It's 4:38am on a Saturday and you'd really like to sleep in on the weekends but you're such a creature of habit that you wake up without the alarm. I usually set it for 4:22am on weekdays. Today I woke up at, you guessed it, 4:22am looking to hit a snooze button. There is no snooze button on Saturday.
Last night was the first round of high school sectional football games, and we knocked it out of the park. Brian Jennings and Kirk "the Minnow" Smith did the East Chicago Central at Munster game. And Ryan Walsh and Rick Massoels did the Boone Grove at Whiting game. Brian and Ryan have been doing this long enough as play-by-play guys that they can with ease throw it to each other to try to catch scoring plays on live radio. Brendan Hull sits in the studio and tries to keep up with all of it. Brendan’s a junior at Purdue Northwest. It’s a lot of pressure for a student but somehow he keeps up and adds to the broadcast.
I should probably have gone out to one of the sites or to the studio last night to help out. But somehow I was getting a whole lot of pleasure out of sitting in my living room in the dark listening to the games on my smartphone. That’s how I listen to WJOB AM 1230 and 104.7 FM a lot these days and if I wasn’t so lazy I’d look at how many others are taking in our content also on the Tune-in app.
But there was a twist last night. We have plenty of young and eager talent hanging around the WJOB studios. Remember, we’re on the campus of the Purdue Northwest Commercialization Center. There’s talent everywhere. Two of those with expanding dexterity and interest are Sam Michel and Jimmy Mullaney. Sam just graduated and Jimmy, like Branden in the studio, is a junior broadcasting student at Purdue.
So they went out to Facebook Live the Gavit at Morton game. It had nothing to do with radio. I’ve worked with Jimmy enough that he knows how to set up a tripod in the stands and tape an auxiliary battery to one of the legs… and then put an iphone in the slot at the top… and then broadcast a game in video.
It really has become that simple. In the past five years, we’ve spent untold thousands of dollars to develop our own “vertical video streaming network,” as I called it. And with one fell swoop, Facebook did everything we were trying to do, which, at least partly, was to develop “video of radio.”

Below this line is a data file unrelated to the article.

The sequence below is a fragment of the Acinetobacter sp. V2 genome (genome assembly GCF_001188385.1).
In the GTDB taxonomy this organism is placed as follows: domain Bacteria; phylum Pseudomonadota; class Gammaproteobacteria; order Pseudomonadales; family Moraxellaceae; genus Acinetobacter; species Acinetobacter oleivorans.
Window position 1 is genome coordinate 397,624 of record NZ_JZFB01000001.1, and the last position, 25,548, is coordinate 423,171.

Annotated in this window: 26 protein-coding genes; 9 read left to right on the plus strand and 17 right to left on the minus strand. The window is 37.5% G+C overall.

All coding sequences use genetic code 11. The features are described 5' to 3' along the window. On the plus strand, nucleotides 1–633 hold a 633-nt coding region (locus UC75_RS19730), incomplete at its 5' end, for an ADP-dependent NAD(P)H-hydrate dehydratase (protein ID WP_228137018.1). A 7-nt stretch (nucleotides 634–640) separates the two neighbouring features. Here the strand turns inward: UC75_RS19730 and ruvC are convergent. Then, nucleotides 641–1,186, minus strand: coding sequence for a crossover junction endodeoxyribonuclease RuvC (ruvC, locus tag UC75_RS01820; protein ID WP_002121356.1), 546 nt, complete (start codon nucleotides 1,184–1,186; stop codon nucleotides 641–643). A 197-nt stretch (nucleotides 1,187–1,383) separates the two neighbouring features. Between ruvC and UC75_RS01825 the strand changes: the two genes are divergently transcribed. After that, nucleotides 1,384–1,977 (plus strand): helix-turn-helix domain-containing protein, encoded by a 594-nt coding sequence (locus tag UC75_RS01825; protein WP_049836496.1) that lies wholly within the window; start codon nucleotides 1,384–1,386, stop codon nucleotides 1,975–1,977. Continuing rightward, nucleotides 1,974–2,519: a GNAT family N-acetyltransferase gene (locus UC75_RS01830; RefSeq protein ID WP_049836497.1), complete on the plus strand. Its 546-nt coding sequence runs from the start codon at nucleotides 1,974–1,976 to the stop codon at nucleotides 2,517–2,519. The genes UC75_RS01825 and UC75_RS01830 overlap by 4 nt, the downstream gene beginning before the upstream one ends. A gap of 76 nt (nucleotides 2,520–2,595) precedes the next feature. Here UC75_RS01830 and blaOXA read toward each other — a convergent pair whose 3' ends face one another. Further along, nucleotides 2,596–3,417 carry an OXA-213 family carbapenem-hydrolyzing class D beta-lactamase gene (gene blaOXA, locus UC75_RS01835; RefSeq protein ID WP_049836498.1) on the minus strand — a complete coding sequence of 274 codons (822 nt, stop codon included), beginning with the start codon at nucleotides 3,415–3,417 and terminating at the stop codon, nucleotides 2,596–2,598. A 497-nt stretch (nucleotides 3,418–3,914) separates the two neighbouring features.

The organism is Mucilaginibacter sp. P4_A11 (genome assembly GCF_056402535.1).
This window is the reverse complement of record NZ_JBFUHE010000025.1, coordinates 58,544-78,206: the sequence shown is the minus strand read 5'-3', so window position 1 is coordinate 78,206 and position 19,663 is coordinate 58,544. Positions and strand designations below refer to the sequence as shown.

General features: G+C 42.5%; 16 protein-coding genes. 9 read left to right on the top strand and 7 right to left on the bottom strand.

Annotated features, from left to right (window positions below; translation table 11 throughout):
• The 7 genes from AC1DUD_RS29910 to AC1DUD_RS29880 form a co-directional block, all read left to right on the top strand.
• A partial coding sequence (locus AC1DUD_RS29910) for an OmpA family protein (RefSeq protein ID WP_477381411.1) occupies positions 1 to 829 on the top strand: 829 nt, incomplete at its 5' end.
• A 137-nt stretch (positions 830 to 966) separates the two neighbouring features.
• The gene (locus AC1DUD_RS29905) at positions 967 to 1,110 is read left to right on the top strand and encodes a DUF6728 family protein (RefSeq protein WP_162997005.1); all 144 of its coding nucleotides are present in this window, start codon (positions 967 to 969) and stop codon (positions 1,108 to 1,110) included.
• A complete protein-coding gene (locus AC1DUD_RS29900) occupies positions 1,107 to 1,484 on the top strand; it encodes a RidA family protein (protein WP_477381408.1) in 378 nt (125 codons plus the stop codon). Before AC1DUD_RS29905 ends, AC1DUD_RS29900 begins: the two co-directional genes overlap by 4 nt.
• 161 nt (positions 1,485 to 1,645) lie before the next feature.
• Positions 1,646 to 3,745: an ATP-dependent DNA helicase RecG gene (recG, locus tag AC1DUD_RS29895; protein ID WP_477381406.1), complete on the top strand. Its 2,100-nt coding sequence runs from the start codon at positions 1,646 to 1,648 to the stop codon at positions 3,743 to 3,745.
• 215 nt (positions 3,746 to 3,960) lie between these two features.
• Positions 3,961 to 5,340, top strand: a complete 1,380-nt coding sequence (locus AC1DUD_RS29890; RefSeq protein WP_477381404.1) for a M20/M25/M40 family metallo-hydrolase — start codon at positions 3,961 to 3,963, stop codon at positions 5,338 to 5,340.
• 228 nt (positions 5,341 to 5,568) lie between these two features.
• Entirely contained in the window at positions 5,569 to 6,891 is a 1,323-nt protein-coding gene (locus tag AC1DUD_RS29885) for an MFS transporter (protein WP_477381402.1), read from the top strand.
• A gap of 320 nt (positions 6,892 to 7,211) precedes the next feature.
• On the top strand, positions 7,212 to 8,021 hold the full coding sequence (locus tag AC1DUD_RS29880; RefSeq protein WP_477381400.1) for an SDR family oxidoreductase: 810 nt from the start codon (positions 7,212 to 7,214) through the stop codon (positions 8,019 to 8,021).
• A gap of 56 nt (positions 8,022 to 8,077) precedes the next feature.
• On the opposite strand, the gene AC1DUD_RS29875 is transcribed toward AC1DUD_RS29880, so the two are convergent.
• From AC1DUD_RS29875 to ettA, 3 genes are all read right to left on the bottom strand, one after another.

With Facebook Live, Sam on the microphone and Jimmy jiggling with the camera (smartphone), those two could bring a simple yet effective video broadcast of the Gavit at Morton game. Sam announced by himself, with Jimmy operating the camera and feeding Sam who got the tackle and stuff like that. It’s the future of… is it radio? Is it video? Is it something else?
I really don’t know. But I will tell you this. Instead of putting on jeans and some boots and a winter coat – it got cold and wet and windy last night – and trouncing through a muddy parking lot to a stuffed press box, I sat in the comfort of my own living room and took in two media of sectional high school football games.
Notice that in neither of these consumptions of local media did I tune in to my radio. As a matter of fact, other than in our bedroom on the nightstand, I don’t have a radio in the house at all. We’re in radio as a career and as a way to support our two kids through college, and about half of the time I don’t even take in our content on the radio. I take it in by streaming on the internet.
Anyways, I’d like to think that I participated in the future of radio, er, broadcasting last night from the leather chair in our living room. With my phone on the armrest streaming the radio calls of Brian Jennings and Ryan Walsh, and with my laptop streaming the video feed of the game at Morton, I ordered a pizza (with the same smartphone I was using to stream the radio feed) and ate hot Aurelio’s, chewing even more abruptly as the games progressed.
I hope this doesn’t disappoint the three or four of you. I mean, if you’re local in any way, then you should know that I’m the local radio guy. And if “local radio guy” doesn’t actually listen to the airwaves, then what hope is there for radio in general?
Yes, you could look at it that way. But I take a different tack. I can’t help feeling that instead of radio dying, it’s transforming into something that can be as beautiful, if not more, than traditional radio. Look at last night. There’s Ryan Walsh, who didn’t graduate from IU all that long ago. Then there’s Sam Michel, Jimmy Mullaney and Brandon Hull, who are even younger and are Purdue people. With a seven-man crew, we were able to broadcast two radio games and a video game… and I and anyone else who cared to do so could watch and listen in our own living rooms. There’s something going on with the “transition of radio,” not the “death of radio” and I couldn’t be more excited about it.
About that pizza. Aurelio’s isn’t a sponsor but I have faith that they will be someday. I ordered green pepper and tomato with extra sauce and they messed it to be green pepper and spinach. Oh well. I didn’t say anything at the counter and just took it home. And as with a lot of other “mistakes,” it’s actually better than my tried and true green pepper and tomato. Next time I’ll get spinach and green pepper. There’s a lesson here… something about stumbling on a new invention. That’s how I feel about radio. If we – me and the young turks and the old turks hanging around WJOB – keep trying new things then we’ll eventually discover green pepper and spinach. Another Thousand Words. Find something to do for your Saturday.